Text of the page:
Playing Road 96 is largely about having conversations, and also making decisions. Any dialog choice that might push the needle on things like voter turnout or rebellion is marked with an icon so you know in advance what consequences might exist, and the game is quick to tell you that yes, making that remark about getting out will indeed have an impact, to the point where you can almost feel an invisible counter tick upward. This isn’t necessarily a bad thing, and I prefer it to the more cryptic “So and so will remember that” feedback, but Road 96 embraces its nature as a video game fully, eschewing the growing trend in narrative-driven games to aspire more toward cinematic standards. This works in service of the game’s mechanics and story integrating well with one another, though, and it helps empower you as a player to know and feel the weight of your choices.
Eventually, after a series of escape attempts, your last teen makes it to the border and the culmination of all of those choices comes together to tell your specific version of the overarching narrative, and giving you closure on the outcomes you were either consciously pushing for or casually influencing without much thought. And that ending will more or less be yours, much like the rest of your journey through Road 96. There’s room for shared experience in discussions about the game, and you’ll hit similar plot points, but there are enough opportunities to differentiate your experience from those of your friends that everybody’s experience will feel unique for a variety of reasons. For all the games that have come before promising branching stories or multiple paths, I think Road 96 does a better job of actually delivering on this idea than most other games ever have. That success isn’t necessarily because there’s massively more variety on offer, nor because it is so open-ended, but rather because it’s smart about how it exposes and incorporates choice into the act of playing it, and the payoffs are strong enough to feel as though your agency wasn’t just an illusion.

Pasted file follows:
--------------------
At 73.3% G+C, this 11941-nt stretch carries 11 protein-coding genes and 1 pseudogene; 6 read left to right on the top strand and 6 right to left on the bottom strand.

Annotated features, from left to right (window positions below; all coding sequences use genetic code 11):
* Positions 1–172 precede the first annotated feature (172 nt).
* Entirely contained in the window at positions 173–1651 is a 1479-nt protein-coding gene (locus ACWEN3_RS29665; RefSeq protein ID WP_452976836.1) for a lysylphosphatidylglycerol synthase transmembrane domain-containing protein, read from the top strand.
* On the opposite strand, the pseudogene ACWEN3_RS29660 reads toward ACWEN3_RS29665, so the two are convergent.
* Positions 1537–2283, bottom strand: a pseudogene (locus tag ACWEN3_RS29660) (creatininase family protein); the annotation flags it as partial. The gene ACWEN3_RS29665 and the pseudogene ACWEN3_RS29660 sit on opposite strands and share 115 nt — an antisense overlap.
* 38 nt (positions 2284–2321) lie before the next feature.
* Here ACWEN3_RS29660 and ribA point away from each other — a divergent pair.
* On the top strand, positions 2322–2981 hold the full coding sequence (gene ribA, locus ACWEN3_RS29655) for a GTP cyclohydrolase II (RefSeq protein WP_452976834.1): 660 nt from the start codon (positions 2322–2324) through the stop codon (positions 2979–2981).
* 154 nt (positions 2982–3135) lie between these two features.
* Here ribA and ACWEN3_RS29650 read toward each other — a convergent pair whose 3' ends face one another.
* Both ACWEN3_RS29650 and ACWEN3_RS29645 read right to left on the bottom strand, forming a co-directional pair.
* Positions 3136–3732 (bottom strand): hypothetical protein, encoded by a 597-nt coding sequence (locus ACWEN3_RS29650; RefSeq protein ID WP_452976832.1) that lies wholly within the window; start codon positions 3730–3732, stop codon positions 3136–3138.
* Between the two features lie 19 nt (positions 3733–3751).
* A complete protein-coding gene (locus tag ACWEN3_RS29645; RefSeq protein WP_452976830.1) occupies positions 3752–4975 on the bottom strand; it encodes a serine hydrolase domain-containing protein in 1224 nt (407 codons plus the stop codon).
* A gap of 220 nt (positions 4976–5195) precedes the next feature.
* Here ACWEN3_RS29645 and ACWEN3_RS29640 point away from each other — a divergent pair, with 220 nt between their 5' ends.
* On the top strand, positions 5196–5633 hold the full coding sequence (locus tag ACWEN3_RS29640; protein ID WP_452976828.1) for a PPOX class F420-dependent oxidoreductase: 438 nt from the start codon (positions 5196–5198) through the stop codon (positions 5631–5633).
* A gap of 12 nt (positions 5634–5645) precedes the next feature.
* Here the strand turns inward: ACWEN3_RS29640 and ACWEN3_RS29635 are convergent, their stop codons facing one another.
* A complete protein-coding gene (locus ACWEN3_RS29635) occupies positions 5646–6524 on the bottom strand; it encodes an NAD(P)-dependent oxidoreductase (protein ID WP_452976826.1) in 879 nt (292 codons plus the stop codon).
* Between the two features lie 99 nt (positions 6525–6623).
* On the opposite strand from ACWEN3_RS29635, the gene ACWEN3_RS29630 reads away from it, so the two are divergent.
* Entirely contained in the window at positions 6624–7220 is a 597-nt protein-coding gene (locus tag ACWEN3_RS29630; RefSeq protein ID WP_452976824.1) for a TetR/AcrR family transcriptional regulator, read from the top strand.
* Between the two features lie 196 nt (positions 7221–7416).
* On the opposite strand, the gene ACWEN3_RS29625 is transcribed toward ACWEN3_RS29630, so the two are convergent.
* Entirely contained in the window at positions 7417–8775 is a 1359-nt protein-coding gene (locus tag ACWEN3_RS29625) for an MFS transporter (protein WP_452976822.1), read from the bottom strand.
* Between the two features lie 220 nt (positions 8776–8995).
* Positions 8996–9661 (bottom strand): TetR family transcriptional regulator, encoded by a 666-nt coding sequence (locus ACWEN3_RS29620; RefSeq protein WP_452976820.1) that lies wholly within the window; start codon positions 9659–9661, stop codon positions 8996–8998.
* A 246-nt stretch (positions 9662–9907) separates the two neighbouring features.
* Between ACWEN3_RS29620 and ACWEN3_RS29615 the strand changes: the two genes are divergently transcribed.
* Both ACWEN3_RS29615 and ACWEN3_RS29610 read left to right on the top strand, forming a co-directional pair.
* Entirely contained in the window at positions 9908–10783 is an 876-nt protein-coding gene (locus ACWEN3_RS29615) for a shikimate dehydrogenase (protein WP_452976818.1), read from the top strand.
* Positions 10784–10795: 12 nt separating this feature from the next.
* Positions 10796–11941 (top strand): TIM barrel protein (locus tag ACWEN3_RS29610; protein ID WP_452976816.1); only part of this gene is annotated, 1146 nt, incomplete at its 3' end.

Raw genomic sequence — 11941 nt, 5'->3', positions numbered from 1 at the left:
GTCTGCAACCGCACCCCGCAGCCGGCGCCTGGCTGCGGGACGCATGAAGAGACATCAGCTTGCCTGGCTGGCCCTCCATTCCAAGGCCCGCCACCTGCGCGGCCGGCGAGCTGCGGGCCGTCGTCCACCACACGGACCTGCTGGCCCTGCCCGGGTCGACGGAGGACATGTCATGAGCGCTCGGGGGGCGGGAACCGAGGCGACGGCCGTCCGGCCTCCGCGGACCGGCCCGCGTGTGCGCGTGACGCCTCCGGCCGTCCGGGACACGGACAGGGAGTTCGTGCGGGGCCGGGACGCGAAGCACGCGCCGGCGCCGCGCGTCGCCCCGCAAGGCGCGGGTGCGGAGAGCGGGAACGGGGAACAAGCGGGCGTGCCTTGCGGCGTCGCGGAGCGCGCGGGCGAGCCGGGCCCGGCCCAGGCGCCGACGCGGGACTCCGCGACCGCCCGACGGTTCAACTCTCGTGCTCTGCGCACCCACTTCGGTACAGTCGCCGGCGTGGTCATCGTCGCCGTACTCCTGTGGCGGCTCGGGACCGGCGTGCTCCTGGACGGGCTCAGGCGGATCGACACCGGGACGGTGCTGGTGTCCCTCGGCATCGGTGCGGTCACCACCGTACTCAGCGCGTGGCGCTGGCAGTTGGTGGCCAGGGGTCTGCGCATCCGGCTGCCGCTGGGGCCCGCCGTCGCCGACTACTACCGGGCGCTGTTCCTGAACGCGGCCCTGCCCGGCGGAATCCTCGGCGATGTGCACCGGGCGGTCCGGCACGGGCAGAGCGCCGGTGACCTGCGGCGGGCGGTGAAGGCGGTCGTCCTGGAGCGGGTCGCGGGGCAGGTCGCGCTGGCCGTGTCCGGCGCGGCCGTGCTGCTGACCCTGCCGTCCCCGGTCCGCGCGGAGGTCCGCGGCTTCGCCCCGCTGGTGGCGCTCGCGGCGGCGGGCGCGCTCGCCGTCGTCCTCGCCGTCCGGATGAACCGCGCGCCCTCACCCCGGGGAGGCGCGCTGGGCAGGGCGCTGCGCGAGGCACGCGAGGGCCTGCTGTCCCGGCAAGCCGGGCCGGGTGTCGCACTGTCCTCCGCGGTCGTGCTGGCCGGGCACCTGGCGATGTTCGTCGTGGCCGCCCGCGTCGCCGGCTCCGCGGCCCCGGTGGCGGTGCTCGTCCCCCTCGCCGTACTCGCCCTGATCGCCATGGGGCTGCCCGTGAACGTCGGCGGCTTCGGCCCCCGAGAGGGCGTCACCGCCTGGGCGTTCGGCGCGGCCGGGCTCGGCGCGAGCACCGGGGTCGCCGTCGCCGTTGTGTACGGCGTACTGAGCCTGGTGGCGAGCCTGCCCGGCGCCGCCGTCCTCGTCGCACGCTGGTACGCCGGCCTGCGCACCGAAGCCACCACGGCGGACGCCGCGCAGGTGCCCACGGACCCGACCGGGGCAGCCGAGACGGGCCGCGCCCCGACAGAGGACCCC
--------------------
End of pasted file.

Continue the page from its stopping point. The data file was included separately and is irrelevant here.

Road 96 is a great deal of fun, and is incredibly charming. I came into it cautiously optimistic about the premise, and I have found myself delighted by its character, heart, and the way it depicts people and places with such love and attentiveness to detail. I don’t know whether it’s the next big thing in narrative games, but it delivers on most of its promises and offers an experience that truly feels unique among its peers. Plus, it’s a good old fashioned adventure of the kind that frankly I didn’t realize I’d been hankering for. It’s not a perfect game, but it’s a darn good one, and as with all good stories, the journey of playing Road 96 really is the best part.